Paris-Tours is the last presitgous race on the cycling calendar, covers over 250 k in one day. Sprinters thrive here with a three kilometer finish straight on the Avenue Du Grammont.

Nov 8 @ 6PM ET
The Tour du Faso was created in 1987, and in less than 20 years, it has become the greatest professional race in Africa, reflecting the vitality of its creators. There are 11race stages, one rest day, 1305.5 km and six riders per team.

Tuesday, January 13, 2009

Gaisma: Light Out Longer

Cincinnatians are lucky. Along with Columbus, Lexington, Knoxville and other cities in a nice little row near southbound I-75, we live on the more western side of the Eastern Time Zone. Its light out longer here, at least longer than Chicago or Milwaukee who are on the eastern side of the Central Time Zone. I’ll pause now so you stop the aneurysm from exploding in your brain. (Jeopardy Music Interlude)

Being a creative minded person, from the homo sapien dufus mathematicalus branch of the evolutionary tree, I nearly exhausted the treadmill running hamster in my skull thinking thoughts like “if it’s 5:30 and the sun is setting here means it’s 4:30 and soon to be dark there.” Where’s my bottle of Advil.

According to
GAISMA website, which posts sunset/sunrise times for anywhere in the world, you can see that in just two weeks it’ll be light out in Cincinnati till 5:53pm. Nanny nanny boo boo Windy City. Clear your desk at P&G by 5:30pm and you might be able to commute home from work while it’s light out. In a month, it’ll be light out till 6:13pm and we just might be able to eek in an hour ride after work. In two weeks, it’ll still be dark at 5:30 in Milwaukee and Chicago. See for yourself. Cincinnati has the gaisma.

For those who don’t speak Latvian, "Gaisma" is a Latvian word, meaning "light". And, now you know the rest of the story.

Monday, January 12, 2009

American Idle Workout

You got a suspected doper, a loudmouth who calls out all your faults, a skinny guy who tries to hold the group together and a guy who’s uses worn out phrases in every vocalization….pothole dawg.  It’s a typical breakaway group.  Tuesday night I’m riding with Paula, Randy, Simon and Ryan.  It’s the American Idol 2009 premiere and your chance to be more active than the billion or so real American idles who’ll watch the show growing a root in the sofa under a trough full of raspberry chocolate chip delight.  Below is a spinning trainer workout I’ve painstakingly created in 14.2 seconds that you can do on a bicycle trainer, a treadmill, elliptical or any other fitness apparatus you can stick in front of the TV.  It’s a two hour show, so mix it up if the thought of two hours on a bike trainer makes you urk up a puke.  Do an hour and fifteen minutes on the bike and a 45 minute run.  Print it off, take it to the gym, give it to your spinning instructor or bring it to your home torture chamber Tuesday night.  I tried to make it winter/spring friendly, meaning its more strength and endurance based.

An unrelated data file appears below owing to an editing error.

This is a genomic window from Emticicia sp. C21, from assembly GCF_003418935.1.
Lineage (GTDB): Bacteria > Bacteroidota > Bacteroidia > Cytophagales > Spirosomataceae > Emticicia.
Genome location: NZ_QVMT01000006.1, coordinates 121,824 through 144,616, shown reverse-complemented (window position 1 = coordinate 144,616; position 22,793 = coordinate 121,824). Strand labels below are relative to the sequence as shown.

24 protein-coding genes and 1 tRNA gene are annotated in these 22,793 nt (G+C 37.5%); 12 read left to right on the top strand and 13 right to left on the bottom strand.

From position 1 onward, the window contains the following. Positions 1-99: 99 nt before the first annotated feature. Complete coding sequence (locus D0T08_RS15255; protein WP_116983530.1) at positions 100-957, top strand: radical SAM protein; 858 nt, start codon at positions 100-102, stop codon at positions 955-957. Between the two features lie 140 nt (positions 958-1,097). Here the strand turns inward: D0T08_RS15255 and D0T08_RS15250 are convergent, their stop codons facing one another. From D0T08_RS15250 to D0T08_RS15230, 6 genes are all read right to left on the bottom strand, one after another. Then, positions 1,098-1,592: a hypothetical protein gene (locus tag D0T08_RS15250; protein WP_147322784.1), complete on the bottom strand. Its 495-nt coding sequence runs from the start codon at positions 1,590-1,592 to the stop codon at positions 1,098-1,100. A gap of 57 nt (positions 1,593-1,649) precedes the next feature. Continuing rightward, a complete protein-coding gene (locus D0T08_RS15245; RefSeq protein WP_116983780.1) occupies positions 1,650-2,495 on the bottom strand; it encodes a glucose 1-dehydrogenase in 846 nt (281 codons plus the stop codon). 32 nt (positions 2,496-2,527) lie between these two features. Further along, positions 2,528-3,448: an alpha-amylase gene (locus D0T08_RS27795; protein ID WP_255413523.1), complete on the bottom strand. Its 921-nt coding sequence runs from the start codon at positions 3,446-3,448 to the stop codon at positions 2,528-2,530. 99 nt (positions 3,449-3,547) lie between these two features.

No doubt the first 5-10 minutes of the American Idol Season 8 Premiere before the first commercial break will relive past Idol shows, total train wreck performances and setting up where they are filming now blah-blah-blah.  Start spinning or walking and ramp yourself into a nice endurance type effort.  Take this pace into the first commercial break.


During commercials drop the tempo down to recovery mode, but get ready.  When the Fox promos come on (commercials that tease upcoming FOX shows and the local nightly newscast) up the tempo to 80 percent.  Chances are you’ll get nice little 3 minute recovery followed by a 20-60 second hard effort tempo intervals in every break, kind of like coming to the front of the paceline.  Be aware and pay attention, sometimes they’ll run commercials, a promo, another commercial and more promos. 


When the show comes back on, endure the show in endurance mode, a 75% effort, with the below exceptions.   


During the show, whenever Randy says “dawg,” Paula says something stupid that sounds Vicadin induced, or Simon slams someone; you’re down for a 30 second hard tempo effort.  Just like during the commercial break promos, think of a turn at the front of the paceline or running over a little riser on your neighborhood run.  These are most likely to occur during judging.  If that’s the case, they could add up, so start your hard effort after the last judge is done speaking.  You could be down for up to a one and a half minute effort.  For example, when the singer really does actually sing well and Randy says, “yo dawg that was so money and you don’t even know it,” you’re in for 30 seconds.  Then Paula might say sniffling “you make me weep…you…are what this competition is all about.”  Now you’re in for a full minute, as long as Simon agrees.


No doubt some time during Idol they’ll play cuts of some numb nut with something barely identifiable as a song spewing from their word hole.  When they play, you pay.  For the duration of the dufus, you’re up and out of the saddle in a big hill climbing gear or, if you’re on a treadmill, change the angle to “death march” mode.  Be aware that a Token Dufus might be followed by a quip from one of the judges.  If that’s the case, you might be cranking up the effort during the last part of that death march.


Probably with about 10 minutes left in the show, they’ll take a look back, replay the highlights, and tease the next episode.  You’re day is done at the 1:50 mark, cool down.